Thank you to KPMG in Canada, an empowering organization, for their support and leadership as the Presenting Partner for the Canada’s Most Powerful Women: Top 100 Awards. As with everything they do, KPMG gives 100 per cent of their support to the recognition and advancement of women. They also give 100 per cent in their partnerships and we are grateful.
This year, “Powerfully Empowered” isn’t just a theme. It’s a call to action for all of us to redefine the word “power” itself, to change the way we think about power in our lives and help others feel powerful in theirs.
Judi Hess is the CEO of Copperleaf™, a Vancouver-based software company that provides decision analytics to companies managing critical infrastructure. Renowned as a visionary leader and strong advocate for empowering women in the fields of Science, Technology, Engineering and Mathematics (STEM), she has increased the percentage of female employees from 10% to over 30% during her time as Copperleaf CEO. A long-time proponent of increasing diversity in the workforce, she was recently featured as one of B.C.’s Most Influential Women in BCBusiness Magazine and was the recipient of the 2018 BC Tech Person of the Year Award.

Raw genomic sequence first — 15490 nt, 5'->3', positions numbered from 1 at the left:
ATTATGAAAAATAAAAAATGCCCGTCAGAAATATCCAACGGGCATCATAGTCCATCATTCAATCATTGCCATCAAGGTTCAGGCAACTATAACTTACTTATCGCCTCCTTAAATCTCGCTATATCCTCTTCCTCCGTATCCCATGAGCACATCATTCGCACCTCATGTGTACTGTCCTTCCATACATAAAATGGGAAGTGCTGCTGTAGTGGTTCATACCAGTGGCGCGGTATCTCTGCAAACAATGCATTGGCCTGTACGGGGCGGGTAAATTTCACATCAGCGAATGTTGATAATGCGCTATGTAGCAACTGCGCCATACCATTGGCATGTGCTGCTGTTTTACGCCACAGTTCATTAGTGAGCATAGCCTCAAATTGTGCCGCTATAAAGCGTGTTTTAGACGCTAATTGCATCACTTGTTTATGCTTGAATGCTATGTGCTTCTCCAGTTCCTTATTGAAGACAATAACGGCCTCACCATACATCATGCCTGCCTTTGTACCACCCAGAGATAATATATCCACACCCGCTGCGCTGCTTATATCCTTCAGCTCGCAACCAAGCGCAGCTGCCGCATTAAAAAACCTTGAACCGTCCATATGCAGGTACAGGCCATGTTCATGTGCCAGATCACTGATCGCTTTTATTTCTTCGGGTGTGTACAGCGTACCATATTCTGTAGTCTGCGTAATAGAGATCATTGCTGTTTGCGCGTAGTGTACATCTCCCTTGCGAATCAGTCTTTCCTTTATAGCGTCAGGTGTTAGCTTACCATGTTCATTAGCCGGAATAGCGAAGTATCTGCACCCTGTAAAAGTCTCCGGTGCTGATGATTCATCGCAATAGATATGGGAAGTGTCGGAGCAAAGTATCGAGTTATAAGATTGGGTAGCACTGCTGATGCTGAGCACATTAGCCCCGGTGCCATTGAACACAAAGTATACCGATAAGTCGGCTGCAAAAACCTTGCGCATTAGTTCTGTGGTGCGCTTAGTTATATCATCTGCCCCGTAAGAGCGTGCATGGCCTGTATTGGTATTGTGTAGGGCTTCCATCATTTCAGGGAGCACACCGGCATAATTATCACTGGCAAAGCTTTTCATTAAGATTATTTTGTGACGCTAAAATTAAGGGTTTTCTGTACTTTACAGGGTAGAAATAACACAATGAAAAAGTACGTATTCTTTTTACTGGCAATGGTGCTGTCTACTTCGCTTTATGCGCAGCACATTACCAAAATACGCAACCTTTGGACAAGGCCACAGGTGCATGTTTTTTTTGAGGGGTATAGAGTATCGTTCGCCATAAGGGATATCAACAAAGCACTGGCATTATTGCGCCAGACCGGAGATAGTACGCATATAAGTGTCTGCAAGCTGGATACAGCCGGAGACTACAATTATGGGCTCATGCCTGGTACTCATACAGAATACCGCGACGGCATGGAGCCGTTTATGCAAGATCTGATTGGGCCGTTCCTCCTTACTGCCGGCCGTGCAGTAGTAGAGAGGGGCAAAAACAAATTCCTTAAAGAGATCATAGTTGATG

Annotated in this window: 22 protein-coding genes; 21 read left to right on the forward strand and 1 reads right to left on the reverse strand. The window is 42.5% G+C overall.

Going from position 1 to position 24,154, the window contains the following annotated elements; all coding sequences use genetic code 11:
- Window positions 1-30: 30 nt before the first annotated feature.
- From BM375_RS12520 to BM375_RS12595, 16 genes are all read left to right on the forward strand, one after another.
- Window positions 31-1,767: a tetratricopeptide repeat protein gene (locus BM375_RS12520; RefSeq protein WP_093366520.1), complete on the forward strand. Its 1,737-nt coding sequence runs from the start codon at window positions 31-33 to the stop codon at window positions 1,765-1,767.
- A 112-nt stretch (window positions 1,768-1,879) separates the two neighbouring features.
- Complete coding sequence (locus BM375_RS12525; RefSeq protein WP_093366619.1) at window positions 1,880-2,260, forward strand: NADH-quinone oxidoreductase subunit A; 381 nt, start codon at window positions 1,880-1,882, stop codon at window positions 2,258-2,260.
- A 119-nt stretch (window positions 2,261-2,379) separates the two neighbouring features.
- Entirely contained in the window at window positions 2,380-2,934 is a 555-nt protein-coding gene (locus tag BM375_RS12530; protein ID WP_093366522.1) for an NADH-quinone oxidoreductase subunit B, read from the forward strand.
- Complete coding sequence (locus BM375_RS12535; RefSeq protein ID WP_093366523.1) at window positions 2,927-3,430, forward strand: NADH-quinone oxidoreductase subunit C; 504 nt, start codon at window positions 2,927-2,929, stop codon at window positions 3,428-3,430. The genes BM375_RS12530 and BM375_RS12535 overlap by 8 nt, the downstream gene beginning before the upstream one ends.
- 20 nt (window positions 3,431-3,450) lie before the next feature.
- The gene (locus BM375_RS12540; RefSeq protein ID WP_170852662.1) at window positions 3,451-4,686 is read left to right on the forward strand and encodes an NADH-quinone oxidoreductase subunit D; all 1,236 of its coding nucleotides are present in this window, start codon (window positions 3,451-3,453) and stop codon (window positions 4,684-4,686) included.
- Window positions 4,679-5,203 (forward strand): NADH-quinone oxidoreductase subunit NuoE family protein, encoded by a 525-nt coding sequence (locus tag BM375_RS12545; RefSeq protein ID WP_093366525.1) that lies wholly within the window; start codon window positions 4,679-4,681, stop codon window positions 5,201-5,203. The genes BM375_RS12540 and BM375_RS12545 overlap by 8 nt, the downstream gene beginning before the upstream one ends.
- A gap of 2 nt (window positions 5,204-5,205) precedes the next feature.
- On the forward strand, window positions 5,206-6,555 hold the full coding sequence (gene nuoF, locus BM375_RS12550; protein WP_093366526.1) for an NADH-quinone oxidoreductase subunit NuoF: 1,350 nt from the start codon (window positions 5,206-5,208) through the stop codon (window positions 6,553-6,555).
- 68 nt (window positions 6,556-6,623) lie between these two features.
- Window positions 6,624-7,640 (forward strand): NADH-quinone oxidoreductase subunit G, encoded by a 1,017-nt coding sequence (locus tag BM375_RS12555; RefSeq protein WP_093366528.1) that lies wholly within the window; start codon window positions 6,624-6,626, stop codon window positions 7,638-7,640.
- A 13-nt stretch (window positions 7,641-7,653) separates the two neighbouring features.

How did you feel when you learned you were selected as a Top 100 Winner?
I was thrilled to be included in this year’s list of outstanding Canadian women leaders. It’s wonderful to celebrate the success of Canadian women and the advances we’re making in the business world, and organizations like WXN allow female corporate leaders from a diverse range of industries to share knowledge and ideas.
How will you use your status as a winner in the coming year to inspire those around you?
I want to build a movement that will empower future generations to reach their fullest potential. I’ve always had a passion for driving more diversity in our field and I hope that increasing the visibility of women in leadership positions will help attract a more diverse workforce and inspire the next generation.
How can we achieve gender diversity in STEM?
Renowned writer and social critic, James Baldwin, once said, “You are formed by what you see.” That’s why it’s so important for young women to see strong female leaders in their environment. In this age of the #MeToo Movement, it’s imperative for women in STEM to find their voices and realize that they belong here too.